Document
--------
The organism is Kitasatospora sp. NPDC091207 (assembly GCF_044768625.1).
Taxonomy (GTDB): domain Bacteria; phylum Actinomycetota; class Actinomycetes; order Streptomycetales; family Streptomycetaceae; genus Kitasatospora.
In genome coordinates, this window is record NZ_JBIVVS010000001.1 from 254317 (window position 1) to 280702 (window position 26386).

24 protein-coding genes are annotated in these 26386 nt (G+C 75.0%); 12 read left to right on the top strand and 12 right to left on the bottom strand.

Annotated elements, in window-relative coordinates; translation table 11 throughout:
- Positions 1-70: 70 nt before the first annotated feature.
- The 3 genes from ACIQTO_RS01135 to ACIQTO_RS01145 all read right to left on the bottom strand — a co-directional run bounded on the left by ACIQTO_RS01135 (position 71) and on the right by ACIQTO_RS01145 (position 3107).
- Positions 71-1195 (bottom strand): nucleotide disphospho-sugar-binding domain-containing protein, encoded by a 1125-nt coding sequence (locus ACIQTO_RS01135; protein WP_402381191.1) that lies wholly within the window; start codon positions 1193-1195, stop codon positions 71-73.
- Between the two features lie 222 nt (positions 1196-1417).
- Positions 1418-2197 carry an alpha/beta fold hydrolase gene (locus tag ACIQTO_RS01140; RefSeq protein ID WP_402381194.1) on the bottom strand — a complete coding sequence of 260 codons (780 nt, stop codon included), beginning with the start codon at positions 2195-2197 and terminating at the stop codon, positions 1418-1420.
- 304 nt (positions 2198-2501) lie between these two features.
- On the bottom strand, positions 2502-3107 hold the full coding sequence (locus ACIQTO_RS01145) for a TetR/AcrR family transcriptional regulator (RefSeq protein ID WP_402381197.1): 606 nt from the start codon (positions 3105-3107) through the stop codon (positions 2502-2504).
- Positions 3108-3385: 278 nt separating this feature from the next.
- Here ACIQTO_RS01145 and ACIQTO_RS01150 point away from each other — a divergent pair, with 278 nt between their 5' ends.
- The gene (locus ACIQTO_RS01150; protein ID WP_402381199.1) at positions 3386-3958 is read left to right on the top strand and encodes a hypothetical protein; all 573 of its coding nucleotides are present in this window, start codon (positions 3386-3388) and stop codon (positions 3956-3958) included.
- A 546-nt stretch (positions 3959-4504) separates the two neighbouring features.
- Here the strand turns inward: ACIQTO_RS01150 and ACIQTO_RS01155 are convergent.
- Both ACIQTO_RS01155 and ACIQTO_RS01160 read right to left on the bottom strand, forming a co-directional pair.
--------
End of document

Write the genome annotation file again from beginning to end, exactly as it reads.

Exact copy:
The organism is Kitasatospora sp. NPDC091207 (assembly GCF_044768625.1).
Taxonomy (GTDB): domain Bacteria; phylum Actinomycetota; class Actinomycetes; order Streptomycetales; family Streptomycetaceae; genus Kitasatospora.
In genome coordinates, this window is record NZ_JBIVVS010000001.1 from 254317 (window position 1) to 280702 (window position 26386).

24 protein-coding genes are annotated in these 26386 nt (G+C 75.0%); 12 read left to right on the top strand and 12 right to left on the bottom strand.

Annotated elements, in window-relative coordinates; translation table 11 throughout:
- Positions 1-70: 70 nt before the first annotated feature.
- The 3 genes from ACIQTO_RS01135 to ACIQTO_RS01145 all read right to left on the bottom strand — a co-directional run bounded on the left by ACIQTO_RS01135 (position 71) and on the right by ACIQTO_RS01145 (position 3107).
- Positions 71-1195 (bottom strand): nucleotide disphospho-sugar-binding domain-containing protein, encoded by a 1125-nt coding sequence (locus ACIQTO_RS01135; protein WP_402381191.1) that lies wholly within the window; start codon positions 1193-1195, stop codon positions 71-73.
- Between the two features lie 222 nt (positions 1196-1417).
- Positions 1418-2197 carry an alpha/beta fold hydrolase gene (locus tag ACIQTO_RS01140; RefSeq protein ID WP_402381194.1) on the bottom strand — a complete coding sequence of 260 codons (780 nt, stop codon included), beginning with the start codon at positions 2195-2197 and terminating at the stop codon, positions 1418-1420.
- 304 nt (positions 2198-2501) lie between these two features.
- On the bottom strand, positions 2502-3107 hold the full coding sequence (locus ACIQTO_RS01145) for a TetR/AcrR family transcriptional regulator (RefSeq protein ID WP_402381197.1): 606 nt from the start codon (positions 3105-3107) through the stop codon (positions 2502-2504).
- Positions 3108-3385: 278 nt separating this feature from the next.
- Here ACIQTO_RS01145 and ACIQTO_RS01150 point away from each other — a divergent pair, with 278 nt between their 5' ends.
- The gene (locus ACIQTO_RS01150; protein ID WP_402381199.1) at positions 3386-3958 is read left to right on the top strand and encodes a hypothetical protein; all 573 of its coding nucleotides are present in this window, start codon (positions 3386-3388) and stop codon (positions 3956-3958) included.
- A 546-nt stretch (positions 3959-4504) separates the two neighbouring features.
- Here the strand turns inward: ACIQTO_RS01150 and ACIQTO_RS01155 are convergent.
- Both ACIQTO_RS01155 and ACIQTO_RS01160 read right to left on the bottom strand, forming a co-directional pair.